An outstanding pro-life video put to the words of one my favorite authors. This is a must see.
Pro-Life: May 2009 Archives
I look forward to the day when abortion will be looked back upon with the same horror that we look back on slavery.
Thank God for the tireless work of crisis pregnancy centers. They will be richly rewarded in heaven.
From TIME Magazine
The abortion debate is a shape-shifter, its contours twisted by politics, culture, timing and the very language pollsters use when they ask people how they feel. So when the folks at Gallup announced that, for the first time, more Americans are pro-life than pro-choice, there were all kinds of ways to misunderstand what that means.
But if we place any stock at all in those labels, something dramatic has happened. In 1995, when Gallup started asking the question, the split was 56-33 in favor of abortion rights. Now the lines have crossed, and 51% call themselves pro-life while only 42% say they are pro-choice. It’s a shift that stretches past personal convictions and into legal constraints. For 35 years, a majority of Americans have wanted abortion to be, essentially, legal with limits. But the movement toward greater restraint is clear. In the mid-’90s, when pro-choice forces were especially dominant, only 12% believed abortion was always wrong; now that number has nearly doubled. At each extreme, slightly more people now believe abortion should be illegal under all circumstances (23%) than legal under all circumstances (22%).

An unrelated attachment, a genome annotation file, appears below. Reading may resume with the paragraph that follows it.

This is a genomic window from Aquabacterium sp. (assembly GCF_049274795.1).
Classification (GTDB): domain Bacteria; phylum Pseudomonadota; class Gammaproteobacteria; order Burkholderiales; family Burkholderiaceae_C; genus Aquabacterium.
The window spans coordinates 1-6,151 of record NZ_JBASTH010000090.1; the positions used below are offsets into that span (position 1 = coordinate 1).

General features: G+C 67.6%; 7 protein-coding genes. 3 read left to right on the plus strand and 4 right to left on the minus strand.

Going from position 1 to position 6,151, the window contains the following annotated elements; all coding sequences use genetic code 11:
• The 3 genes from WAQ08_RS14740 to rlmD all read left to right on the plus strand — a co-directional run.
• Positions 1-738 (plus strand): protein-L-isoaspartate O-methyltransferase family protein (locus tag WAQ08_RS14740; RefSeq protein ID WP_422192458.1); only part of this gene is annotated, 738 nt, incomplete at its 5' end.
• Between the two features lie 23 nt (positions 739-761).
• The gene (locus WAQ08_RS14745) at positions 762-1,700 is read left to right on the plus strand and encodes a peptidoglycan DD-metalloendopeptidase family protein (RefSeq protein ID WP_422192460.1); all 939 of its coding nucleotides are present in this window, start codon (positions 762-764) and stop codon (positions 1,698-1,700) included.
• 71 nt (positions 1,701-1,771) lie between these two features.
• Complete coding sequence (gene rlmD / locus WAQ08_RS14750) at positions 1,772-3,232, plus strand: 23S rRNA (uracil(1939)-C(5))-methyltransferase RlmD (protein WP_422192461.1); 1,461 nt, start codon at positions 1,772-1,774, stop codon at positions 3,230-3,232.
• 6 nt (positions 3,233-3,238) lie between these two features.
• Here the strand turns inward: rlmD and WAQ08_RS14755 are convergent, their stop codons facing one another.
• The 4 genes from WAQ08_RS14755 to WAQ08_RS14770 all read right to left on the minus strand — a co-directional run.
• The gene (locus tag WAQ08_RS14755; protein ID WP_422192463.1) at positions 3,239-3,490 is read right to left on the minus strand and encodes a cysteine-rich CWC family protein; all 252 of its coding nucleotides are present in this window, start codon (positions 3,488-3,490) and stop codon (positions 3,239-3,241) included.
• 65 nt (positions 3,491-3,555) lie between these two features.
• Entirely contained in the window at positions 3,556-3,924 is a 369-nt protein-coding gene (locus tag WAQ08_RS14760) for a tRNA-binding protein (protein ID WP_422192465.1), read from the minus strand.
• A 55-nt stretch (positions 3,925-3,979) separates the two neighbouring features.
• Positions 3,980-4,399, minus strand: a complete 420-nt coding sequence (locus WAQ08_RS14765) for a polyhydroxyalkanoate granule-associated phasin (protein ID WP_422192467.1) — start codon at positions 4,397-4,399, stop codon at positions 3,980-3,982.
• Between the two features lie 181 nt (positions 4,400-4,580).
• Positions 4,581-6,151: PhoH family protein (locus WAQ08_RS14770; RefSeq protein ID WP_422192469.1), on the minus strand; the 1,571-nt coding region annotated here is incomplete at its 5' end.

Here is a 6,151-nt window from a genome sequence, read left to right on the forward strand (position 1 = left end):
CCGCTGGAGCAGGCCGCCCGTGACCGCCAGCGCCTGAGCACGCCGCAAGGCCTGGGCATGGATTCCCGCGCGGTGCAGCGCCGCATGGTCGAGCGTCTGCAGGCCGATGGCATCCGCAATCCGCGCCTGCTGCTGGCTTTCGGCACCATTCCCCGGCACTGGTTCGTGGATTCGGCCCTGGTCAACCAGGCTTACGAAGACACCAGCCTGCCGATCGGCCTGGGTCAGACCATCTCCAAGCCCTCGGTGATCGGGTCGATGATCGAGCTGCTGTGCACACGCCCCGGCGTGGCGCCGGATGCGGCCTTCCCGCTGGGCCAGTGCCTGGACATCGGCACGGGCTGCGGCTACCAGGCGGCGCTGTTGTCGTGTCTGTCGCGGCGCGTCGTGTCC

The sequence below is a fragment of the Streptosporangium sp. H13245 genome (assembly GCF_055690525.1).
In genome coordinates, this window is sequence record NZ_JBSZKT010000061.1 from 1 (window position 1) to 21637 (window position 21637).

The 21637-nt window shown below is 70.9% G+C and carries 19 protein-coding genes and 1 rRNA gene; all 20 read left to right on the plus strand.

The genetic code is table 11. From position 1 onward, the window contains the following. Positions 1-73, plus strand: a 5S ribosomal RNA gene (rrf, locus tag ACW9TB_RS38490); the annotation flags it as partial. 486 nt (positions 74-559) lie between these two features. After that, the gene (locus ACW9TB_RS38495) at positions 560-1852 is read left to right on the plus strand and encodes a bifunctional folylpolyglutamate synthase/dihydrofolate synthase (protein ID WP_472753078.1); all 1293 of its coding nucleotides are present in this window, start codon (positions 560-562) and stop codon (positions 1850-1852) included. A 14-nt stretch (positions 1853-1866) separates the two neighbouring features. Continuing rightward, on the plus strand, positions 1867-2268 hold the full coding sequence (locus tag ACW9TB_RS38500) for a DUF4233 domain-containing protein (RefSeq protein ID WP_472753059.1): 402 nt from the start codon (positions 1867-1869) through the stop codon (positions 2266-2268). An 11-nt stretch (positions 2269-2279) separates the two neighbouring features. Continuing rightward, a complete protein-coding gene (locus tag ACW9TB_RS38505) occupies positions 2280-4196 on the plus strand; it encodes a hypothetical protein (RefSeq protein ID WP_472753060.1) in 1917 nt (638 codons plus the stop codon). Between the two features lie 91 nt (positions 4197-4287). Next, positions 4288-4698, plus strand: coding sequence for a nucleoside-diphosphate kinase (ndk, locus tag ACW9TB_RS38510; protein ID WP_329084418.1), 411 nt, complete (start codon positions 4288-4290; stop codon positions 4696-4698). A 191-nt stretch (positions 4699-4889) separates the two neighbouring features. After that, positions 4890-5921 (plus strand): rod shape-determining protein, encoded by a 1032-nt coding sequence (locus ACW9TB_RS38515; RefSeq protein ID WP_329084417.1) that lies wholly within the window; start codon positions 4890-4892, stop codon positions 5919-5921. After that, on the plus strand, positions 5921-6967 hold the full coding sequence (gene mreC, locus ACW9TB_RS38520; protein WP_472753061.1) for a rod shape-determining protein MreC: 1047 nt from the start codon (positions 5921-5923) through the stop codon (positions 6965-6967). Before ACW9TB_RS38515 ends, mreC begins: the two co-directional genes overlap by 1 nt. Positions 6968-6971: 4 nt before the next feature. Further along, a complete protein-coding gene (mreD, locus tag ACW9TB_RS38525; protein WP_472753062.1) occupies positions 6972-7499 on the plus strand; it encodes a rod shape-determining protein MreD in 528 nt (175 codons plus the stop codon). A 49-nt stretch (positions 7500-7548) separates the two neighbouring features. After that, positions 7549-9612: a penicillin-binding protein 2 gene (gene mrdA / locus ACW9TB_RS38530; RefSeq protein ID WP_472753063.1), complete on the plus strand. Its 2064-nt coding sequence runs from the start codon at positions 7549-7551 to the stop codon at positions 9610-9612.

The GOP may have fielded some hapless messengers, but their message, on abortion at least, may be closer to the mainstream than Democrats care to acknowledge
I think the numbers, inadequate and simplified though they may be, reflect deeper changes — some generational, some legal, some technological. People under 30 are more opposed to abortion than those who are older, perhaps because their first baby pictures were often taken in utero. I also wonder if younger women are now sure enough of their sexual autonomy and their choices generally that they don’t view limits on abortion as attacks on their overall freedom. The calculation of rights subtly shifts, and the fetus, as it develops, asserts its claim on the conscience.
Of course, anti-abortion activists have worked hard to make the issue more intimate. Nebraska is the latest state to debate what activists call “window to the womb” laws, which require that women be shown an ultrasound of the fetus before going ahead with an abortion. The Missouri Senate just passed a bill that would require doctors to talk about a fetus’ development and its ability to feel pain. Opponents of “informed consent” laws that talk about fetal pain warn that doing so just causes the woman pain, and call it emotional blackmail. But there is no denying that the battleground has shifted.